MyAmericanFuture

MyAmericanFuture
MyAmericanFuture

Monday, March 31, 2014

March 31, 2014: Baseball Stories: Play for a Kingdom

[With Opening Day upon us, another series on AmericanStudying our national pasttime. This year, I’ll be highlighting individual baseball stories and thinking about what broader American contexts they can help us analyze. And this weekend I’ll highlight some other great writers and works who do the same!]

On baseball, America, and the Civil War.
Far more knowledgeable baseball historians than I have long debated the sport’s origins, and specifically the role that famous “inventor” Abner Doubleday did or did not play in creating our national pasttime (or even whether said national pasttime was in fact invented in a different nation, one from which we had recently declared independence no less!). It’s an interesting debate, one that touches on not only 19th century history, the development of mythological narratives in communities and nations, and how culture moves and changes across international borders, but also on the ongoing role that sports plays in our collective consciousness and imaginations. But to my mind, it’s also deeply meaningful that the invention of baseball has long been tied to Doubleday, a man otherwise most famous as a decorated Union officer during the Civil War.
Doubleday’s supposed and contested invention of the sport took place well before the war, in Cooperstown (NY) in 1839. But I would argue that many of our collective narratives of baseball’s earliest days are closely tied to the Civil War, to images of soldiers playing sandlot games during the downtime between battles and campaigns. In part remembering the war in that way offers a peaceful alternative to the war’s most dominant images, a way to imagine and contemplate Civil War soldiers that doesn’t focus solely on the conflict and violence and loss that so defined the war years. But on the other hand, the images of Civil War baseball games could be read as a direct (if of course bloodless) complement to the war’s battles—in which, similarly, “teams” that might well have been friendly or even related off of the diamond became bitter adversaries once they stepped onto that field, one from which only one side could emerge victorious (there are no ties in baseball, as the saying famously goes).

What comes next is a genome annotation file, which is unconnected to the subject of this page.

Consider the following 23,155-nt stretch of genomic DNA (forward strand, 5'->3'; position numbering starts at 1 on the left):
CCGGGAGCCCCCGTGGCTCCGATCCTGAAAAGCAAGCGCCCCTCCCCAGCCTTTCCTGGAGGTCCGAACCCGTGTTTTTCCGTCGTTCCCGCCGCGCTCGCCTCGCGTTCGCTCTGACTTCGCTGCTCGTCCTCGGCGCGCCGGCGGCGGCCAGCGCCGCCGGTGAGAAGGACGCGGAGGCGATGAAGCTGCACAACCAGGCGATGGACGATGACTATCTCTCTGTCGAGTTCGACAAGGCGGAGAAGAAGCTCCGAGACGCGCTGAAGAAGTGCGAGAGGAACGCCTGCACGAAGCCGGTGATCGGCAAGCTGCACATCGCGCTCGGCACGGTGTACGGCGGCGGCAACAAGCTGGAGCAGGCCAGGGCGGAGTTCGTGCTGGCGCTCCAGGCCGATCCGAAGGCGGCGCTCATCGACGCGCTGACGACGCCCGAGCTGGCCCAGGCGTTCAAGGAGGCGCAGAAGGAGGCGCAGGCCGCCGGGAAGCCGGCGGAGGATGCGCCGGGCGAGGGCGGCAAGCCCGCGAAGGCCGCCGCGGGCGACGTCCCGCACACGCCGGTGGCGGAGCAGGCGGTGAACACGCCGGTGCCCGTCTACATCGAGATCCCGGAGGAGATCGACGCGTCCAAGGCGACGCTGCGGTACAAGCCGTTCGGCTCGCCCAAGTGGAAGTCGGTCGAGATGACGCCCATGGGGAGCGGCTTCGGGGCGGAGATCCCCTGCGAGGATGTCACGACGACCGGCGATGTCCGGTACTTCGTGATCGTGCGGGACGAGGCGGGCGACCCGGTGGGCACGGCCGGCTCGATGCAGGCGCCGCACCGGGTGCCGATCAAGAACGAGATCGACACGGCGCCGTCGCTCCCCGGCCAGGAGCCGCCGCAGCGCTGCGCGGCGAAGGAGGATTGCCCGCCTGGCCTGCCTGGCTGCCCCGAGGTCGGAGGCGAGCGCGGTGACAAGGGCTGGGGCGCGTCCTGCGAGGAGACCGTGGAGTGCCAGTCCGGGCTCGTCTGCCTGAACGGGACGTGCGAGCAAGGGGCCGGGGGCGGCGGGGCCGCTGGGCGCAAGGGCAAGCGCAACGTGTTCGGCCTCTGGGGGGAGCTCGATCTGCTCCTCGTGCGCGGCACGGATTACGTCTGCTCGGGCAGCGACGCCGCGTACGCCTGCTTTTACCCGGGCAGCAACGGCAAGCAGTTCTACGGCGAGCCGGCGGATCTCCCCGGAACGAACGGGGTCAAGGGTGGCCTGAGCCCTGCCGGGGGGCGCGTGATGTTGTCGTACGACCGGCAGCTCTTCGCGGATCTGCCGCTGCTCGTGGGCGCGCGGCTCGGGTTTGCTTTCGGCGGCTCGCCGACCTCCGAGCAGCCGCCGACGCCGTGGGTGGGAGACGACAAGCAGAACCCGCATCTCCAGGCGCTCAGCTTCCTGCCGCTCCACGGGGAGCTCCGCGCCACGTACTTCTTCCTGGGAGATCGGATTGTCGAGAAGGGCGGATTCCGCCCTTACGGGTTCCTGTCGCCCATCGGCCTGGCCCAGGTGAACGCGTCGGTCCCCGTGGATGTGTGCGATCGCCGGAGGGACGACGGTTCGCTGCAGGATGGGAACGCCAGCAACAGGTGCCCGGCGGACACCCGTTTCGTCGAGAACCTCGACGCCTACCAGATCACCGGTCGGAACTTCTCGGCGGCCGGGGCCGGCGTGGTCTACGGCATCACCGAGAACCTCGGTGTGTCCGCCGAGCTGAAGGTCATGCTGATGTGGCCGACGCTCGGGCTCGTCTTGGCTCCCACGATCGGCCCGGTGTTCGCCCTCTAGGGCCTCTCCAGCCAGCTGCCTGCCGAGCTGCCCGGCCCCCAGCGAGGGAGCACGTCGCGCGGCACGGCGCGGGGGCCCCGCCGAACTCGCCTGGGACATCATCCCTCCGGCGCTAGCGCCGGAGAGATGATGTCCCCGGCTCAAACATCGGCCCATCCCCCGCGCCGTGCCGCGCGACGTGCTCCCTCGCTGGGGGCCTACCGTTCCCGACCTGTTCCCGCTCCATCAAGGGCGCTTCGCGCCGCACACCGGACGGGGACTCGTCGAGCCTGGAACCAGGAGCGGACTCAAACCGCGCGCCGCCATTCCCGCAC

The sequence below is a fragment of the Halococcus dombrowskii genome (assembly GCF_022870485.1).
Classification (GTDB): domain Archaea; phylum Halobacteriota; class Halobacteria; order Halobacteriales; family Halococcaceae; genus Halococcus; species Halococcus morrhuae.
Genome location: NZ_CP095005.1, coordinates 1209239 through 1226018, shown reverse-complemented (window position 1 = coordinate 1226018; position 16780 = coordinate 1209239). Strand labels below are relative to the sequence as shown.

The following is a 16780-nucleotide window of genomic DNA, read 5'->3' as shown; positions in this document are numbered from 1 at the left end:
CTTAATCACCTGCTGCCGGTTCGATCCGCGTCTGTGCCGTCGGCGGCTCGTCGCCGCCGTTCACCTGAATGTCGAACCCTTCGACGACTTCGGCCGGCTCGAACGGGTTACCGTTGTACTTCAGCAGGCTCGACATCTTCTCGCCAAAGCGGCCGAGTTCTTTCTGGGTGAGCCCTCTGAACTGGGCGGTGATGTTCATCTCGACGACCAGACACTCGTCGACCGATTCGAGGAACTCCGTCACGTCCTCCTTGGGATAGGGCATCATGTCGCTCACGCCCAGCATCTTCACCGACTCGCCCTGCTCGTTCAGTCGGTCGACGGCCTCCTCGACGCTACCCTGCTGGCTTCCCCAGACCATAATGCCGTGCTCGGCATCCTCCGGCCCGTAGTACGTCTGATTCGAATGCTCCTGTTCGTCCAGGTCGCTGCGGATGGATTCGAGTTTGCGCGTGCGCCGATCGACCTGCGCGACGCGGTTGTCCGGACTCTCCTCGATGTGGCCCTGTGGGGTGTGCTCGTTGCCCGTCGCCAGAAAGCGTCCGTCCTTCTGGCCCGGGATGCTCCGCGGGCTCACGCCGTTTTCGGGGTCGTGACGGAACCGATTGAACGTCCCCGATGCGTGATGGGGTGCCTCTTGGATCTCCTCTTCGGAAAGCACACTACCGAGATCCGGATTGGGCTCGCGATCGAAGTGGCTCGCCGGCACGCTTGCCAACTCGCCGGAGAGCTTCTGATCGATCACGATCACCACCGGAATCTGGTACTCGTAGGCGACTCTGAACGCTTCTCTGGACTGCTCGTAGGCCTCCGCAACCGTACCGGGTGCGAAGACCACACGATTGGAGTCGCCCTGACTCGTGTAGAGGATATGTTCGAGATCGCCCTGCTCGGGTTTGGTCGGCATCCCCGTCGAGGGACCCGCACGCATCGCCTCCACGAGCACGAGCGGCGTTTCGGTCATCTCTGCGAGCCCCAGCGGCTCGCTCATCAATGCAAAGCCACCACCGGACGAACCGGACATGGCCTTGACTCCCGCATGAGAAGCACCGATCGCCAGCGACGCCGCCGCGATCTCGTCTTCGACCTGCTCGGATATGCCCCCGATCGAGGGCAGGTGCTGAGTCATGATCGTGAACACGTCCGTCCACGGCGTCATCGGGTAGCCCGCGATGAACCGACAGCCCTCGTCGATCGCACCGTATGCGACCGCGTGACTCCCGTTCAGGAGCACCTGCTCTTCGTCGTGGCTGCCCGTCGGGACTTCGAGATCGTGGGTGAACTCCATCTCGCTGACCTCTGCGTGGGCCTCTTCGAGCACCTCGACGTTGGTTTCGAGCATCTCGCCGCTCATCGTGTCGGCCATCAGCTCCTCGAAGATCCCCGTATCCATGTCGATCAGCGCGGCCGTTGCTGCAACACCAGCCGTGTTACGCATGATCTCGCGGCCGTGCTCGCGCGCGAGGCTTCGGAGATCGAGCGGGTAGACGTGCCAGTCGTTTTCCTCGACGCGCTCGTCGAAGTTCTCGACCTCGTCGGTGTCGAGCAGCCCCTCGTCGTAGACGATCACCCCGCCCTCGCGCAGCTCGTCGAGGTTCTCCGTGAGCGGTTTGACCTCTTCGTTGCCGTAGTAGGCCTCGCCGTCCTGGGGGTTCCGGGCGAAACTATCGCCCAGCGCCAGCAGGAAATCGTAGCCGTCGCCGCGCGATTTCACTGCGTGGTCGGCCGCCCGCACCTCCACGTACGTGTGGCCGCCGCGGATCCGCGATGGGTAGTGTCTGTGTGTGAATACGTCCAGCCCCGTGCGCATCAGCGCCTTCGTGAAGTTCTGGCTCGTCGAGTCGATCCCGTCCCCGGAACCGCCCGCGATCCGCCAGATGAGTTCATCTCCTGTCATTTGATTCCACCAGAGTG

Both sides to baseball and the Civil War are captured in the best historical novel about that subject (and one of the best baseball novels period), Thomas Dyja’s Play for a Kingdom (1998). Dyja’s novel imagines a chance 1864 encounter between Union and Confederate soldiers engaged in the bloody battle of Spotsylvania, an encounter that turns into a series of baseball games contested alongside (and, gradually, intertwined with) the battle itself. Dyja nicely illustrates how the games serve not only as a distraction from the battle, but also and just as crucially as a parallel to it, one in which shifting relationships and allegiances, as well as the soldier’s individual personalities and perspectives, cannot ultimately lessen the harder and more absolute truths of war. Whatever its other starting points, baseball—like America—was created anew during the Civil War, and Dyja’s novel helps us contemplate those complex and vital points of origin.
Next baseball story tomorrow,
Ben
PS. What do you think? Other baseball stories you’d highlight?

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